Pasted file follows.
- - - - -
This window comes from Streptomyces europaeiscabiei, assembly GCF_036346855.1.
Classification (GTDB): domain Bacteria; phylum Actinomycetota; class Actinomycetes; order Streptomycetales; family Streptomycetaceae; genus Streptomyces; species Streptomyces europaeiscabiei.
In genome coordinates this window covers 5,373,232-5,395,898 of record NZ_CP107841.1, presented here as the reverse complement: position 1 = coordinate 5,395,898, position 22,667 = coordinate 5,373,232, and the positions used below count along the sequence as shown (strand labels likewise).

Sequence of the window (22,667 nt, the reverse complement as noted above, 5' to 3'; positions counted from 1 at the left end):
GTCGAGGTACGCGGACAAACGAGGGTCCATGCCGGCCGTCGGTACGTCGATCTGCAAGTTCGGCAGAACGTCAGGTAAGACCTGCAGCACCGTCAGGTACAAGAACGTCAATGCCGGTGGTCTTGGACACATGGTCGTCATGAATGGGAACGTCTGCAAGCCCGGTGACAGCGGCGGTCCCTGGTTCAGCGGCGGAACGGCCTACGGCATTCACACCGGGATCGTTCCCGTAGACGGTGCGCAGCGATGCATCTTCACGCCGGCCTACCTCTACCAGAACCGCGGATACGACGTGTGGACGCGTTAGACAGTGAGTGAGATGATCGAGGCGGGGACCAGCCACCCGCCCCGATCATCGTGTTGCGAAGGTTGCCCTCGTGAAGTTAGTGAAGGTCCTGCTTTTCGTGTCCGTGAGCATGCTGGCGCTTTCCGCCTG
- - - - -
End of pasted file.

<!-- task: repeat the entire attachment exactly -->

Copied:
This window comes from Streptomyces europaeiscabiei, assembly GCF_036346855.1.
Classification (GTDB): domain Bacteria; phylum Actinomycetota; class Actinomycetes; order Streptomycetales; family Streptomycetaceae; genus Streptomyces; species Streptomyces europaeiscabiei.
In genome coordinates this window covers 5,373,232-5,395,898 of record NZ_CP107841.1, presented here as the reverse complement: position 1 = coordinate 5,395,898, position 22,667 = coordinate 5,373,232, and the positions used below count along the sequence as shown (strand labels likewise).

Sequence of the window (22,667 nt, the reverse complement as noted above, 5' to 3'; positions counted from 1 at the left end):
GTCGAGGTACGCGGACAAACGAGGGTCCATGCCGGCCGTCGGTACGTCGATCTGCAAGTTCGGCAGAACGTCAGGTAAGACCTGCAGCACCGTCAGGTACAAGAACGTCAATGCCGGTGGTCTTGGACACATGGTCGTCATGAATGGGAACGTCTGCAAGCCCGGTGACAGCGGCGGTCCCTGGTTCAGCGGCGGAACGGCCTACGGCATTCACACCGGGATCGTTCCCGTAGACGGTGCGCAGCGATGCATCTTCACGCCGGCCTACCTCTACCAGAACCGCGGATACGACGTGTGGACGCGTTAGACAGTGAGTGAGATGATCGAGGCGGGGACCAGCCACCCGCCCCGATCATCGTGTTGCGAAGGTTGCCCTCGTGAAGTTAGTGAAGGTCCTGCTTTTCGTGTCCGTGAGCATGCTGGCGCTTTCCGCCTG